I knew two of my great-grandmothers as a child … both on my mom’s side. My mother’s parents are still living at the overripe ages of 100 and 96. It never occurred to me my children wouldn’t know my mom. Longevity runs in her family and until she received the ovarian cancer diagnosis, she was healthy as a horse. My oldest was only 6 when she died, my twin boys were barely a twinkle in anyone’s eye. It was years before I could say Grandma to my children without bursting into tears, a side effect which kept them from wanting to bring her up or ask any questions. Now, almost six years later, most days I can tell stories about her and keep my composure. The pain of not being able to share my children with her is still very much acute, but I want them to know her.
I want them to know she is watching over them. So …
— When I hear her voice in my head, I share it with the kids, as in, “You know what Grandma would say right now?”
— I talk about my childhood and all the wonderful traditions my mom started. When I copy her in my own parenting, I tell my children where I got the idea.
— When something would make her laugh, I tell them she is laughing right now. When something would make them proud, I tell them she is proud of them right now. When I am too hard on them, I say, Grandma would tell me to go easier on you right now.
— I keep photos in the house and in a casual way, address her when the kids are around. “Mom, can you believe these kids aren’t listening to me?” or “Mom, have you ever seen a cuter kid?” “Mom, how the hell did you do this?”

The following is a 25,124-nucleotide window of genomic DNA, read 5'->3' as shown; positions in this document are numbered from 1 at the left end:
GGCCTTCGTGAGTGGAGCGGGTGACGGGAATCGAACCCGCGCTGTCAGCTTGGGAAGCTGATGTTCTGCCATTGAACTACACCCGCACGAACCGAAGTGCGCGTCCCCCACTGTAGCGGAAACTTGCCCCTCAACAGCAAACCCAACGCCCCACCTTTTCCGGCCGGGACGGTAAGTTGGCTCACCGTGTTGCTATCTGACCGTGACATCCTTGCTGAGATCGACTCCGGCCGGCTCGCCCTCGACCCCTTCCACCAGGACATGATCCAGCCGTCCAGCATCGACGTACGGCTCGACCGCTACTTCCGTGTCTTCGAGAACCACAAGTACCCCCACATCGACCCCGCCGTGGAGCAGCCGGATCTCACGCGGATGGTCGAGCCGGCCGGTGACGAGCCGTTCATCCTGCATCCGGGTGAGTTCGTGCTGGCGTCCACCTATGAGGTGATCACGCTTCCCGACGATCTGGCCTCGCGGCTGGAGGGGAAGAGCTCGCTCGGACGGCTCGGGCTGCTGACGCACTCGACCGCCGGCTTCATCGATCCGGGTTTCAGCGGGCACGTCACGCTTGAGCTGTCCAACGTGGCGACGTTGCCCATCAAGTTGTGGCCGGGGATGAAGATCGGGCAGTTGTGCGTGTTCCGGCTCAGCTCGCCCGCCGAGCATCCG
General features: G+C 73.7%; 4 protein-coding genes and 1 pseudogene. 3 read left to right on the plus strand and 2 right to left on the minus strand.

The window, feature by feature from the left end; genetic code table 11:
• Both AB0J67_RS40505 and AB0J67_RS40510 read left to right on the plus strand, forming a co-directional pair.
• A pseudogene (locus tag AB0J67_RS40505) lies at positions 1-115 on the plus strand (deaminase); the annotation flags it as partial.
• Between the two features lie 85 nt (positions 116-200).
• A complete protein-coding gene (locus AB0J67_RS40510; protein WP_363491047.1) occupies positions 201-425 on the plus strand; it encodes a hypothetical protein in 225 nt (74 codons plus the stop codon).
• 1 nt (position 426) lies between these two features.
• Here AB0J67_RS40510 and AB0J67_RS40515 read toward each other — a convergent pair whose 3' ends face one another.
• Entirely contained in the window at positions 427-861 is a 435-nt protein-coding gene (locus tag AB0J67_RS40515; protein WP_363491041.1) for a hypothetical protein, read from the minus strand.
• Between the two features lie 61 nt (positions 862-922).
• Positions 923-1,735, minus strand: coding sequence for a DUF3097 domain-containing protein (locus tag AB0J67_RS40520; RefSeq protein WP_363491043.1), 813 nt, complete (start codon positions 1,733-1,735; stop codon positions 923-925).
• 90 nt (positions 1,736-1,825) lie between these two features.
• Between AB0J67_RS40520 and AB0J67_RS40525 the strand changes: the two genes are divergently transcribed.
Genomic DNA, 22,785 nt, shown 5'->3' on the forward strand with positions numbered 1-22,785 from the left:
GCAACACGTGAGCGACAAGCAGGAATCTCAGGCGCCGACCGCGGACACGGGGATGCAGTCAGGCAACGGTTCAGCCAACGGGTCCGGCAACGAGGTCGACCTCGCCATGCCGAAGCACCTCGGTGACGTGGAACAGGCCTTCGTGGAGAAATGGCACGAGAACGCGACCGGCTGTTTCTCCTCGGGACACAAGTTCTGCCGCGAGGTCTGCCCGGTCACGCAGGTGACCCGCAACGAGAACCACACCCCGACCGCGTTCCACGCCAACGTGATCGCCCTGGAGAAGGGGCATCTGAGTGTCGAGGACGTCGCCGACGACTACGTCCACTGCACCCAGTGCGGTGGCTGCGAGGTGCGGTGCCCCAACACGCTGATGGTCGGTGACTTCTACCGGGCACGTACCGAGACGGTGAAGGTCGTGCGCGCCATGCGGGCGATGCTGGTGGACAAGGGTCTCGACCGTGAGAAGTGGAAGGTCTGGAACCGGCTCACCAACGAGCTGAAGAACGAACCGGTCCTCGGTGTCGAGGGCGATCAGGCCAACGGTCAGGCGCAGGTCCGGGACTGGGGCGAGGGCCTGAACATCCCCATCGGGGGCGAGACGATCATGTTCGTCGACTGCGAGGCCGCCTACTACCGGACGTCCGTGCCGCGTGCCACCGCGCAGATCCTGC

Things I wish I had done while she was still living:
— Take more candid pictures of my mom with the kids, before she had cancer. After she was diagnosed, it felt strange to constantly be taking shots because my motive of wanting to preserve her was too obvious.
— Save all the cards and notes she gave them in one special place.
— Record her voice, to be played back later.
— Asked her to write in their baby books or write about them on their birthdays.
The bonding that goes on across generations is a blessed one. Grandparents love their grandchildren in a way that is intense, but not suffocating. In many ways, a grandparents’ love is better and more pure, because they don’t see the grandkids success or actions as a reflection of them. They don’t have to yell, and their responsibility for the kids is limited to occasional babysitting.
If your children are lucky enough to have an involved, loving grandparent in their life, embrace the relationship … even if it is with your in-laws! And remember, the natural course of events will sever this relationship at some point. Make sure you will be able to keep the memories alive.
Tammy has a great article on keeping the Grandparent Connection going across distances that are long, but closer than heaven.